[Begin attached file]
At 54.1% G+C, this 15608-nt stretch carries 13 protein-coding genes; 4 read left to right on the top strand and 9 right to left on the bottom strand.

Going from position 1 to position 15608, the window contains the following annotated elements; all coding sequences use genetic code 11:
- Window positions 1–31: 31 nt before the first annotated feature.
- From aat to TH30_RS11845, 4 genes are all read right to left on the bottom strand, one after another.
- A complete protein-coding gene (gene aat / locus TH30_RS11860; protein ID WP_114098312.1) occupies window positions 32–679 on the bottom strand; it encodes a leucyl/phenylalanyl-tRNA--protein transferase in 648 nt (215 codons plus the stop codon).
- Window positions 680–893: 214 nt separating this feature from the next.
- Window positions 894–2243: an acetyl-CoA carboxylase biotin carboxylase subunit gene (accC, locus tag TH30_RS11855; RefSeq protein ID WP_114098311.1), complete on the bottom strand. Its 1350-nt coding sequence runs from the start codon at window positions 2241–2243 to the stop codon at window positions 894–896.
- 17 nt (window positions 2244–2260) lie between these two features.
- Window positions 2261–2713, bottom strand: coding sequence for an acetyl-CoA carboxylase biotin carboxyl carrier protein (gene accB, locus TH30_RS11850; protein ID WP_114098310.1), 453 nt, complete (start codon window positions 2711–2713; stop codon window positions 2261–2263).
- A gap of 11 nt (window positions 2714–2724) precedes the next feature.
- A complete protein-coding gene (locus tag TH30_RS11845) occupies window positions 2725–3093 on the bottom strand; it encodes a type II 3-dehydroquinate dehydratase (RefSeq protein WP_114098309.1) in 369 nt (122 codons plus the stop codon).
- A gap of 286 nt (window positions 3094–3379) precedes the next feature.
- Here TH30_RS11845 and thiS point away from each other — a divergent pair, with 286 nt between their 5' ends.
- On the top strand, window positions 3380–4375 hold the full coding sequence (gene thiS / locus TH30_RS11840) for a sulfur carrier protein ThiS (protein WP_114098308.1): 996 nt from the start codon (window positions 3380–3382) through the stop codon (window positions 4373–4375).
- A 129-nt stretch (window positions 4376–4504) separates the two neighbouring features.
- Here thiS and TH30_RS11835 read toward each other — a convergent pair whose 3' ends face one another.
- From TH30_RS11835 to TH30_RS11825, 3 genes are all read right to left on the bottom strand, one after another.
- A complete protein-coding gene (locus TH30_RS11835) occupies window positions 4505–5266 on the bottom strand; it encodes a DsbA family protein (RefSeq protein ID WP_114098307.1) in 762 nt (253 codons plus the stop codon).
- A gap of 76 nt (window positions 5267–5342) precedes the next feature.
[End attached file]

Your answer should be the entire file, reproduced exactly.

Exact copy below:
At 54.1% G+C, this 15608-nt stretch carries 13 protein-coding genes; 4 read left to right on the top strand and 9 right to left on the bottom strand.

Going from position 1 to position 15608, the window contains the following annotated elements; all coding sequences use genetic code 11:
- Window positions 1–31: 31 nt before the first annotated feature.
- From aat to TH30_RS11845, 4 genes are all read right to left on the bottom strand, one after another.
- A complete protein-coding gene (gene aat / locus TH30_RS11860; protein ID WP_114098312.1) occupies window positions 32–679 on the bottom strand; it encodes a leucyl/phenylalanyl-tRNA--protein transferase in 648 nt (215 codons plus the stop codon).
- Window positions 680–893: 214 nt separating this feature from the next.
- Window positions 894–2243: an acetyl-CoA carboxylase biotin carboxylase subunit gene (accC, locus tag TH30_RS11855; RefSeq protein ID WP_114098311.1), complete on the bottom strand. Its 1350-nt coding sequence runs from the start codon at window positions 2241–2243 to the stop codon at window positions 894–896.
- 17 nt (window positions 2244–2260) lie between these two features.
- Window positions 2261–2713, bottom strand: coding sequence for an acetyl-CoA carboxylase biotin carboxyl carrier protein (gene accB, locus TH30_RS11850; protein ID WP_114098310.1), 453 nt, complete (start codon window positions 2711–2713; stop codon window positions 2261–2263).
- A gap of 11 nt (window positions 2714–2724) precedes the next feature.
- A complete protein-coding gene (locus tag TH30_RS11845) occupies window positions 2725–3093 on the bottom strand; it encodes a type II 3-dehydroquinate dehydratase (RefSeq protein WP_114098309.1) in 369 nt (122 codons plus the stop codon).
- A gap of 286 nt (window positions 3094–3379) precedes the next feature.
- Here TH30_RS11845 and thiS point away from each other — a divergent pair, with 286 nt between their 5' ends.
- On the top strand, window positions 3380–4375 hold the full coding sequence (gene thiS / locus TH30_RS11840) for a sulfur carrier protein ThiS (protein WP_114098308.1): 996 nt from the start codon (window positions 3380–3382) through the stop codon (window positions 4373–4375).
- A 129-nt stretch (window positions 4376–4504) separates the two neighbouring features.
- Here thiS and TH30_RS11835 read toward each other — a convergent pair whose 3' ends face one another.
- From TH30_RS11835 to TH30_RS11825, 3 genes are all read right to left on the bottom strand, one after another.
- A complete protein-coding gene (locus TH30_RS11835) occupies window positions 4505–5266 on the bottom strand; it encodes a DsbA family protein (RefSeq protein ID WP_114098307.1) in 762 nt (253 codons plus the stop codon).
- A gap of 76 nt (window positions 5267–5342) precedes the next feature.